Did you know?  Birds cannot sweat, in order for the Pink- Backed Pelican to cool down, it opens its beak and flaps the large pouch attached to the lower mandible.

Pelican in soft morning light DSC_0070

Friday, 18 February 2011



Dippy is back on facebook after his two week absence with a new fan page.  Facebook were not very helpful and forthcoming so we had to set him up a new page.  Unfortunately, we have lost contact with many of Dippy’s old friends.  We would love it if those old friends could become new fans.

Wednesday, 16 February 2011


In the last two days the first of this year’s baby Bennett’s Wallabies (Joeys) was seen peeking out of its mother’s pouch! At this age they’re tiny, still almost bald and are rather rat-like….. good thing their mother loves them! In the next few weeks, as the weather starts to warm up, the Joeys will start to show themselves more often, however it’ll be some time yet before any of them venture out of the safety of the pouch for their first exploration of the world around them!

Unfortunately, despite my attempts at capturing a view of our first Joey’s face, including regular returns to Wallaby Walkabout throughout the day today, it obviously wasn’t to be! The best I can do is to share with you is a couple of images of the Wallabies being joined at feeding time in the afternoon sunshine by the ever-hungry Alpacas, Hens, Cockerel (and one of the Guinea Fowl’s that thinks it’s a Chicken!) You’ll notice in the images immediately below a back view of a bulging female Wallaby’s pouch – this is proof of the little Joey within – watch this space, he’s bound to re-peek soon!

Wallabies and all feeding - shows female with bulging pouch Feb 11 Wallabies et al feeding Feb 11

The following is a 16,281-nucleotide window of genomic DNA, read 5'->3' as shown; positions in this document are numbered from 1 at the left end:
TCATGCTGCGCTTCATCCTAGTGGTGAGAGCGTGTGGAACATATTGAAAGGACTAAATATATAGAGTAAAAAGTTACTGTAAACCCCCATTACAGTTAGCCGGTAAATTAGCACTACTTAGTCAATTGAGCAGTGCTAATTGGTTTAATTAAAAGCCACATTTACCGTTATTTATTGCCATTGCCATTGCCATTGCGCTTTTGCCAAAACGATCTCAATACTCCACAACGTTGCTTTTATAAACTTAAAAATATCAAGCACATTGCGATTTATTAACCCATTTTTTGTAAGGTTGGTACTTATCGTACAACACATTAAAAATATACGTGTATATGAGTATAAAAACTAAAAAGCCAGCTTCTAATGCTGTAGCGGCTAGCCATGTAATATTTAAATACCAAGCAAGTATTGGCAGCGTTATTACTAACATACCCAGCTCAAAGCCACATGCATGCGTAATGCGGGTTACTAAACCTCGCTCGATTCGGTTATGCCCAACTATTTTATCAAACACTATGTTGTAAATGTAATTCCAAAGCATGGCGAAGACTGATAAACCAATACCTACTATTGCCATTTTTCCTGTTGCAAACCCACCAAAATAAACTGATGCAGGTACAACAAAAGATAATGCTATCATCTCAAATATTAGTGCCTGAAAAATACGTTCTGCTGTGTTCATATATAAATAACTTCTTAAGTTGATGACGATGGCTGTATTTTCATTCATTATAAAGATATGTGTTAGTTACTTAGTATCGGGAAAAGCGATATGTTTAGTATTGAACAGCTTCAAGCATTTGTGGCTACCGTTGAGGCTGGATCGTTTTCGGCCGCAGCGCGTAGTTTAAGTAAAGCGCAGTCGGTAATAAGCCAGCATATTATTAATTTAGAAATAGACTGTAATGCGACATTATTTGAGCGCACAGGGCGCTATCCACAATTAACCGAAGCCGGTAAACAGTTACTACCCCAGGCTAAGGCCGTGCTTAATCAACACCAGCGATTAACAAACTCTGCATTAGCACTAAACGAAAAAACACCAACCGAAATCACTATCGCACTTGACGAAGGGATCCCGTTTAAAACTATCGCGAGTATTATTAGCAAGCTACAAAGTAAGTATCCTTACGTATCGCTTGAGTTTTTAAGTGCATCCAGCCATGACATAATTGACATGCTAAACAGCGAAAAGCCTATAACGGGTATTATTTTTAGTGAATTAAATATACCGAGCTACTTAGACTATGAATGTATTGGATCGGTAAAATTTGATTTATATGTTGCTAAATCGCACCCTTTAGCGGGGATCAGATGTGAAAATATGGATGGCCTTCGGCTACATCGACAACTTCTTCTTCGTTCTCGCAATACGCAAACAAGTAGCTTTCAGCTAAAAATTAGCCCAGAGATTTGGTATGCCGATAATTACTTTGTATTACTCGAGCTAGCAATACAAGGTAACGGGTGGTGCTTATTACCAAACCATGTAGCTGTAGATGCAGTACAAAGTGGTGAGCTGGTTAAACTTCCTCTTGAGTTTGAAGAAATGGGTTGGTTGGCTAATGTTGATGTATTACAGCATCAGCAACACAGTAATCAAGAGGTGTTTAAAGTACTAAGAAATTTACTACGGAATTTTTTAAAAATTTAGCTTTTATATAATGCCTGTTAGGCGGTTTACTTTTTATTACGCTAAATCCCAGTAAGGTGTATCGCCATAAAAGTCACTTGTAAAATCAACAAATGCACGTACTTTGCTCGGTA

Albino Wallaby & feathered friends eating together Feb 11 Wallaby face close-up Feb 11

‘Uncle Tom Cobbley and All’ at feeding time this afternoon in Wallaby Walkabout.


A big thank you to Carolyn from Gurnard, Cowes, Isle of Wight! Carolyn saw the recent article on the Ventnor Blog with our request for anyone with an old or unused clinker dinghy (small wooden boat) to consider donating it for our Pelicans. The three Pink-backed Pelicans had chosen an old boat we had as decoration in the ‘Pelican Bay’ area to build their nest in – but unfortunately we had to remove it this winter as it was completely dilapidated.

Clinker dinghy donated by Carolyn from Gurnard, Cowes Feb 11

Carolyn’s two sons learnt to sail in this little boat when they were younger – but it’s been in storage and unused for some years now – so Carolyn contacted her now-grown-up-boys to ask if they’d mind donating it to a good cause. On behalf of the Pelicans, ducks and other wildfowl who will no doubt be really pleased to have use of it this comes as a big thank you to all the family!

At the risk of sounding cheeky, we’re looking for two more similar old wooden boats. They don’t need to be in great condition or even able to float – they’ll be used just for decoration – we need one for the lower lake and one for the Penguin enclosure – along with any old fishing paraphernalia such as lobster pots, oars, ropes, etc. If anyone can help please contact Jules Brittan by email:


Dippy Jan 11

“Surely Facebook has more important pages to remove than that of Dippy, the isle of Wight penguin.

They should be concentrating more on shutting down pages that belong to sex offenders, bullies and people with explicit pictures of guns and knives".”


Thank you Darrell – I couldn’t have put it better myself! - Jules Brittan, General Manager, Seaview Wildlife Encounter.

Tuesday, 15 February 2011

Keith Taylor, Green member of the European Parliament (MEP) to visit the Park

We have had a request from Mr. Keith Taylor (MEP) for South East England to visit the Park next Wednesday 23rd February. Within the European Parliament Mr. Taylor sits on the committee on Transport and Tourism (TRAN) and next week Mr. Taylor will be visiting our business to discuss our involvement with sustainable and green tourism initiatives.

Eloise Shavelar - regional Liaison Officer for Hampshire and the Isle Of Wight wrote

" Dear Seaview Wildlife Encounter,

Congratulations on your 'Best Tourism Experience of the Year' award. I was wondering if Seaview Wildlife could facilitate a visit from Keith Taylor MEP by talking with Keith about your facilities, conservation projects and education resources for tourists..."